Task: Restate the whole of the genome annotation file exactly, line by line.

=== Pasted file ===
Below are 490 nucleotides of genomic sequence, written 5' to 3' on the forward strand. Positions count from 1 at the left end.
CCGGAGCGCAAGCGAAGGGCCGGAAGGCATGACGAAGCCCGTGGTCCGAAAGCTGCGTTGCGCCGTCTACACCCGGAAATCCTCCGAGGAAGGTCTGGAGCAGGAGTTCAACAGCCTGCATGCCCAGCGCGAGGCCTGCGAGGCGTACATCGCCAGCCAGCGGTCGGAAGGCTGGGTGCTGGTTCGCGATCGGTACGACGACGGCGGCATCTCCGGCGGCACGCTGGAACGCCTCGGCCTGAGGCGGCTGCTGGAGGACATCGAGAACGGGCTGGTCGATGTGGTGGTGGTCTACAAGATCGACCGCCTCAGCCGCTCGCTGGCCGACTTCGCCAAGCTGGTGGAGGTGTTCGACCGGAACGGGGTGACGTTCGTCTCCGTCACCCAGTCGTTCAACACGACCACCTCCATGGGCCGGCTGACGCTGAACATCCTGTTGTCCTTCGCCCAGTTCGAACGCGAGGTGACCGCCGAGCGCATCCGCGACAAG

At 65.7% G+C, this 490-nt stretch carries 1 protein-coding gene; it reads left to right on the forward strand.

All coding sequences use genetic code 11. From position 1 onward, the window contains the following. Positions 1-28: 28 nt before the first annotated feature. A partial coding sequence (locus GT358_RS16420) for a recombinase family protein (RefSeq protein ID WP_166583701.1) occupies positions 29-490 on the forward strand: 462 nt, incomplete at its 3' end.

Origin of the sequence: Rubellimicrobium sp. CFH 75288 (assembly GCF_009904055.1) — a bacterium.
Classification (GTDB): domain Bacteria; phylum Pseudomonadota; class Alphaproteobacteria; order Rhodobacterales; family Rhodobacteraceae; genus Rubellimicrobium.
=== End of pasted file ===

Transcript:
Below are 490 nucleotides of genomic sequence, written 5' to 3' on the forward strand. Positions count from 1 at the left end.
CCGGAGCGCAAGCGAAGGGCCGGAAGGCATGACGAAGCCCGTGGTCCGAAAGCTGCGTTGCGCCGTCTACACCCGGAAATCCTCCGAGGAAGGTCTGGAGCAGGAGTTCAACAGCCTGCATGCCCAGCGCGAGGCCTGCGAGGCGTACATCGCCAGCCAGCGGTCGGAAGGCTGGGTGCTGGTTCGCGATCGGTACGACGACGGCGGCATCTCCGGCGGCACGCTGGAACGCCTCGGCCTGAGGCGGCTGCTGGAGGACATCGAGAACGGGCTGGTCGATGTGGTGGTGGTCTACAAGATCGACCGCCTCAGCCGCTCGCTGGCCGACTTCGCCAAGCTGGTGGAGGTGTTCGACCGGAACGGGGTGACGTTCGTCTCCGTCACCCAGTCGTTCAACACGACCACCTCCATGGGCCGGCTGACGCTGAACATCCTGTTGTCCTTCGCCCAGTTCGAACGCGAGGTGACCGCCGAGCGCATCCGCGACAAG

At 65.7% G+C, this 490-nt stretch carries 1 protein-coding gene; it reads left to right on the forward strand.

All coding sequences use genetic code 11. From position 1 onward, the window contains the following. Positions 1-28: 28 nt before the first annotated feature. A partial coding sequence (locus GT358_RS16420) for a recombinase family protein (RefSeq protein ID WP_166583701.1) occupies positions 29-490 on the forward strand: 462 nt, incomplete at its 3' end.

Origin of the sequence: Rubellimicrobium sp. CFH 75288 (assembly GCF_009904055.1) — a bacterium.
Classification (GTDB): domain Bacteria; phylum Pseudomonadota; class Alphaproteobacteria; order Rhodobacterales; family Rhodobacteraceae; genus Rubellimicrobium.